Creatively, this was the most full-filling year I’ve ever had as well.  I took on lots of commissions that required me to learn new skills and level up in my sewing technique.  I felt confident in my abilities and really enjoyed the work and the challenges it presented.  And getting back into writing with Sew Craft was like coming home.  I have wanted to see my work published since I was a child.  So fulfilling that goal has given me a boost that no amount of money can match.

It hasn’t all been awesome commissions and writing about magickal properties of fabric, though.  Emotionally, this year was rough.  My depression and anxiety are being controlled, but are still present and not being helped by the monthly uncertainty of whether or not I’ll have health insurance.  Also not helping is the situation with the house, and the custody battle with my ex-husband it has triggered.  I have spent a ridiculous amount of time pulling together documentation, talking to lawyers, and sitting in courtrooms when I could be working.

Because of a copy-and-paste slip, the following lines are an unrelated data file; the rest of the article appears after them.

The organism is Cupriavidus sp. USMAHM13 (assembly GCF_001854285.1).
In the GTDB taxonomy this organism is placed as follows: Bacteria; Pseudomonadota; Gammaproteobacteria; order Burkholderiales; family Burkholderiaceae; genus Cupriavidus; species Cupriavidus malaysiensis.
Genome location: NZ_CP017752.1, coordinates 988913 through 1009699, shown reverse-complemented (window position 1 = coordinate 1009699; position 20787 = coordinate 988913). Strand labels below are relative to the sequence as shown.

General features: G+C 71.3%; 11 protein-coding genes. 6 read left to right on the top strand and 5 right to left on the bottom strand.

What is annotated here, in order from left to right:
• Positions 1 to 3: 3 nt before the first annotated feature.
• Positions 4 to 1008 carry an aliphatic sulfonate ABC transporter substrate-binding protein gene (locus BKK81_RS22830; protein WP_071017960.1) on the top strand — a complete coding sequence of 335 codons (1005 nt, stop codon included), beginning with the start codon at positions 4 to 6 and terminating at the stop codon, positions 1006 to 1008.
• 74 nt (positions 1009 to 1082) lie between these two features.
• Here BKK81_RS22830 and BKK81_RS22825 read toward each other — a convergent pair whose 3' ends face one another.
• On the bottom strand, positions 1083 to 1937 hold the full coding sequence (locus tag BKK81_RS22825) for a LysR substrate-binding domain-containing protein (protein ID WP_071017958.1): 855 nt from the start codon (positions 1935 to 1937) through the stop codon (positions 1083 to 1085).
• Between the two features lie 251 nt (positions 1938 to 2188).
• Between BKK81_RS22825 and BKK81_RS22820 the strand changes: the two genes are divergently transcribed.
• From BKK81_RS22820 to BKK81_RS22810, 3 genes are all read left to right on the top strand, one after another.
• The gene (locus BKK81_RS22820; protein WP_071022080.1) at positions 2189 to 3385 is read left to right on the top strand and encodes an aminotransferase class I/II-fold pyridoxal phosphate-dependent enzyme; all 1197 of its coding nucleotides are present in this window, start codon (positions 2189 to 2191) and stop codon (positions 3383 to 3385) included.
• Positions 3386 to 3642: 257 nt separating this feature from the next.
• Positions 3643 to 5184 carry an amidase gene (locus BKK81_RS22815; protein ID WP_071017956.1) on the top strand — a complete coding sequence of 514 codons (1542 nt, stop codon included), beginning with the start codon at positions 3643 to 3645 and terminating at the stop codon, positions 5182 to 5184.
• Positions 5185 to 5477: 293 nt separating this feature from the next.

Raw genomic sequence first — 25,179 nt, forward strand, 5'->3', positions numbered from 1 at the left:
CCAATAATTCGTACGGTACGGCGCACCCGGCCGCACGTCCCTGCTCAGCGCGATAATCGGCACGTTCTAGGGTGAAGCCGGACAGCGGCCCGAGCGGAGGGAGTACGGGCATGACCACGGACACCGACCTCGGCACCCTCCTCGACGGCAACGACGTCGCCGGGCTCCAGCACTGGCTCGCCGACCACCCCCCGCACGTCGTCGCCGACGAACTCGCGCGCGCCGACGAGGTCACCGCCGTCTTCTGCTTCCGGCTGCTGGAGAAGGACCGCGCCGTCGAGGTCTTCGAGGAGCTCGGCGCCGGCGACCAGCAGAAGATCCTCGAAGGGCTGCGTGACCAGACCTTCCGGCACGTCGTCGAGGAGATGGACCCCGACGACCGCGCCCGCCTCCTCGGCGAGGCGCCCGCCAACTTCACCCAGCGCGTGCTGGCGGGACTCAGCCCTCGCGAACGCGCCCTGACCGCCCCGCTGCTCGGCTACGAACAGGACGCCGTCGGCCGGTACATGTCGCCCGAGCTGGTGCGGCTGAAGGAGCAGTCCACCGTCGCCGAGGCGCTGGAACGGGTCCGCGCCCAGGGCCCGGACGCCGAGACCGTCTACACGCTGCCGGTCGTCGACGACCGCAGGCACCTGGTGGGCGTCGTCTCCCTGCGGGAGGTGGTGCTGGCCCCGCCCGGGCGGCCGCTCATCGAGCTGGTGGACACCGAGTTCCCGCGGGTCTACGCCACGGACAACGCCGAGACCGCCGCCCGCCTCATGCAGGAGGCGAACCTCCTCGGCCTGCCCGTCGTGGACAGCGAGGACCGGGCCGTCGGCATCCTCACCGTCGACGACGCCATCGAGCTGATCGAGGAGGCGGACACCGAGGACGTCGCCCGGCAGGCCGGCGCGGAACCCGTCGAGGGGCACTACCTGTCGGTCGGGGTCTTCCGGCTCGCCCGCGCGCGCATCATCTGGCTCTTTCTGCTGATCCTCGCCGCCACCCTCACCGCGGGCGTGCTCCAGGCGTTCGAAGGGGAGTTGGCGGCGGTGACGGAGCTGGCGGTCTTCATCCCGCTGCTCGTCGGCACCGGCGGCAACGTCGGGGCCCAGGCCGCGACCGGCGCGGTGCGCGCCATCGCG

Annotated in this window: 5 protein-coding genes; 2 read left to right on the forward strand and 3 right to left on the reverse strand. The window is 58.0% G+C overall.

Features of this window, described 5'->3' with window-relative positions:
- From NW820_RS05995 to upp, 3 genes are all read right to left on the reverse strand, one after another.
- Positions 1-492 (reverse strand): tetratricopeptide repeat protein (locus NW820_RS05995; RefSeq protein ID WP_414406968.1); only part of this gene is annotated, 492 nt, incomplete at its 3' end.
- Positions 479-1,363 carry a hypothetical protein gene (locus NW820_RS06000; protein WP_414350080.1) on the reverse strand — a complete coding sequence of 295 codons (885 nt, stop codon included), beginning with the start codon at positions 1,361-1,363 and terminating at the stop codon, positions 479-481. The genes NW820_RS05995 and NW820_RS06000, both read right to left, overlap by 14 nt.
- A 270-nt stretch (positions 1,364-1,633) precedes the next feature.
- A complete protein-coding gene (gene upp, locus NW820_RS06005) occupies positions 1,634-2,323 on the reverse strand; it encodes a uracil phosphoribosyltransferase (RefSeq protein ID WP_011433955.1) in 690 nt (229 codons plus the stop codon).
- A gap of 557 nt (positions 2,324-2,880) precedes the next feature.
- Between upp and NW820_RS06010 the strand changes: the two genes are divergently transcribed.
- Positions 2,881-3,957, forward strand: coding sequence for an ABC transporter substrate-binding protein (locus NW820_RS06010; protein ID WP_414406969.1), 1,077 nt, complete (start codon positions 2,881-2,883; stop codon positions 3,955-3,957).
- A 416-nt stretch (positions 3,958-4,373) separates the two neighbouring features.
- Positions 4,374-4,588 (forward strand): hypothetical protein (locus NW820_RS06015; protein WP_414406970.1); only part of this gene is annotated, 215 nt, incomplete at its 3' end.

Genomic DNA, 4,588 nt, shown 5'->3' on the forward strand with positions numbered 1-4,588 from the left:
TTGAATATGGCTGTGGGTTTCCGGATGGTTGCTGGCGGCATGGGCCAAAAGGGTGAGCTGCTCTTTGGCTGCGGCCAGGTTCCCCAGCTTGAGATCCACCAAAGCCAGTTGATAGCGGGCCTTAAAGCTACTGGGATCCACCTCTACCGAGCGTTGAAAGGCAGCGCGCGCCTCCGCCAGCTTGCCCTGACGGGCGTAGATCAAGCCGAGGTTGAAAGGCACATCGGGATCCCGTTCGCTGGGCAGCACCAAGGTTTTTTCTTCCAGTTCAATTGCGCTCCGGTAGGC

With all of those external stressors, it would be easy to write 2017 off as a bad mental health year.  I have had one success, though.  I have, for the most part, killed off my Jerk Brain.  It hasn’t bothered me for months, and the couple of times it has reared its malicious head, I have vanquished it easily.  This bugaboo has plagued me my entire life (my first memory of it comes from kindergarten) and I had resigned myself to living with it my entire life.  So to say that getting ride of my Jerk Brain has helped my overall happiness is an understatement.